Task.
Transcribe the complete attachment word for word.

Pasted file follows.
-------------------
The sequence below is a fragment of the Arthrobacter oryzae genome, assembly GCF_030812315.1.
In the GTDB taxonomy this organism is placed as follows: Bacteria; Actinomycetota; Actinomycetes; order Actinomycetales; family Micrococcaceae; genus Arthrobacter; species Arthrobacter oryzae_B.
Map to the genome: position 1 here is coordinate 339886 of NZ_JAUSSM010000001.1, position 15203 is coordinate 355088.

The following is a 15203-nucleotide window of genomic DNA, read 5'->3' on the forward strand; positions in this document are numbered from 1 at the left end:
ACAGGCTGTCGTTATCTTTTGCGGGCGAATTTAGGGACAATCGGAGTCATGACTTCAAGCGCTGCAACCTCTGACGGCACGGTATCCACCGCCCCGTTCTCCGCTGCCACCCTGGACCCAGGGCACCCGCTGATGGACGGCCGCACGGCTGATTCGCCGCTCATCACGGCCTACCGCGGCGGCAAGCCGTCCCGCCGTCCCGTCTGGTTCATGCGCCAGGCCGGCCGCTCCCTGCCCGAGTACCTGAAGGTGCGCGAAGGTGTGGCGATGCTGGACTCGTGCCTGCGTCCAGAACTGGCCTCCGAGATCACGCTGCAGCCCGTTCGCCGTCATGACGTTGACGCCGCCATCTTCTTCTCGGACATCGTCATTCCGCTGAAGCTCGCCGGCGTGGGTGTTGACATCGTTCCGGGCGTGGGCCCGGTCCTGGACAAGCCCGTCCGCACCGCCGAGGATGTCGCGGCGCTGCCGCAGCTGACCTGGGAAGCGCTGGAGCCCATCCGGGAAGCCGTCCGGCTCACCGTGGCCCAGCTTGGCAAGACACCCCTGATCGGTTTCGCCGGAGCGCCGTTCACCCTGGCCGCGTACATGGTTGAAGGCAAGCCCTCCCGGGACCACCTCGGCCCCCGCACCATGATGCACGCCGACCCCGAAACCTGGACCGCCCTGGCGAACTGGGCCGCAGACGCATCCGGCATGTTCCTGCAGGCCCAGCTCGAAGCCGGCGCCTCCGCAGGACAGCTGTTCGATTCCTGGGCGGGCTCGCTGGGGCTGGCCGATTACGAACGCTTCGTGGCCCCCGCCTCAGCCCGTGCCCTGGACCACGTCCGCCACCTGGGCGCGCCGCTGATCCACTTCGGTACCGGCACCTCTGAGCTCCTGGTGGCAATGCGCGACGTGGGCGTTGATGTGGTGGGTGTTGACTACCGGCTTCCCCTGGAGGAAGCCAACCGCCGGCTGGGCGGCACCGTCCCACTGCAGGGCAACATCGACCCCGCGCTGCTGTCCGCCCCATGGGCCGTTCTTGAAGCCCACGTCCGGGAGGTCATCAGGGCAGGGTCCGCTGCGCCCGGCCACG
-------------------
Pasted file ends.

The sequence below is a fragment of the Arthrobacter oryzae genome, assembly GCF_030812315.1.
In the GTDB taxonomy this organism is placed as follows: Bacteria; Actinomycetota; Actinomycetes; order Actinomycetales; family Micrococcaceae; genus Arthrobacter; species Arthrobacter oryzae_B.
Map to the genome: position 1 here is coordinate 339886 of NZ_JAUSSM010000001.1, position 15203 is coordinate 355088.

The following is a 15203-nucleotide window of genomic DNA, read 5'->3' on the forward strand; positions in this document are numbered from 1 at the left end:
ACAGGCTGTCGTTATCTTTTGCGGGCGAATTTAGGGACAATCGGAGTCATGACTTCAAGCGCTGCAACCTCTGACGGCACGGTATCCACCGCCCCGTTCTCCGCTGCCACCCTGGACCCAGGGCACCCGCTGATGGACGGCCGCACGGCTGATTCGCCGCTCATCACGGCCTACCGCGGCGGCAAGCCGTCCCGCCGTCCCGTCTGGTTCATGCGCCAGGCCGGCCGCTCCCTGCCCGAGTACCTGAAGGTGCGCGAAGGTGTGGCGATGCTGGACTCGTGCCTGCGTCCAGAACTGGCCTCCGAGATCACGCTGCAGCCCGTTCGCCGTCATGACGTTGACGCCGCCATCTTCTTCTCGGACATCGTCATTCCGCTGAAGCTCGCCGGCGTGGGTGTTGACATCGTTCCGGGCGTGGGCCCGGTCCTGGACAAGCCCGTCCGCACCGCCGAGGATGTCGCGGCGCTGCCGCAGCTGACCTGGGAAGCGCTGGAGCCCATCCGGGAAGCCGTCCGGCTCACCGTGGCCCAGCTTGGCAAGACACCCCTGATCGGTTTCGCCGGAGCGCCGTTCACCCTGGCCGCGTACATGGTTGAAGGCAAGCCCTCCCGGGACCACCTCGGCCCCCGCACCATGATGCACGCCGACCCCGAAACCTGGACCGCCCTGGCGAACTGGGCCGCAGACGCATCCGGCATGTTCCTGCAGGCCCAGCTCGAAGCCGGCGCCTCCGCAGGACAGCTGTTCGATTCCTGGGCGGGCTCGCTGGGGCTGGCCGATTACGAACGCTTCGTGGCCCCCGCCTCAGCCCGTGCCCTGGACCACGTCCGCCACCTGGGCGCGCCGCTGATCCACTTCGGTACCGGCACCTCTGAGCTCCTGGTGGCAATGCGCGACGTGGGCGTTGATGTGGTGGGTGTTGACTACCGGCTTCCCCTGGAGGAAGCCAACCGCCGGCTGGGCGGCACCGTCCCACTGCAGGGCAACATCGACCCCGCGCTGCTGTCCGCCCCATGGGCCGTTCTTGAAGCCCACGTCCGGGAGGTCATCAGGGCAGGGTCCGCTGCGCCCGGCCACG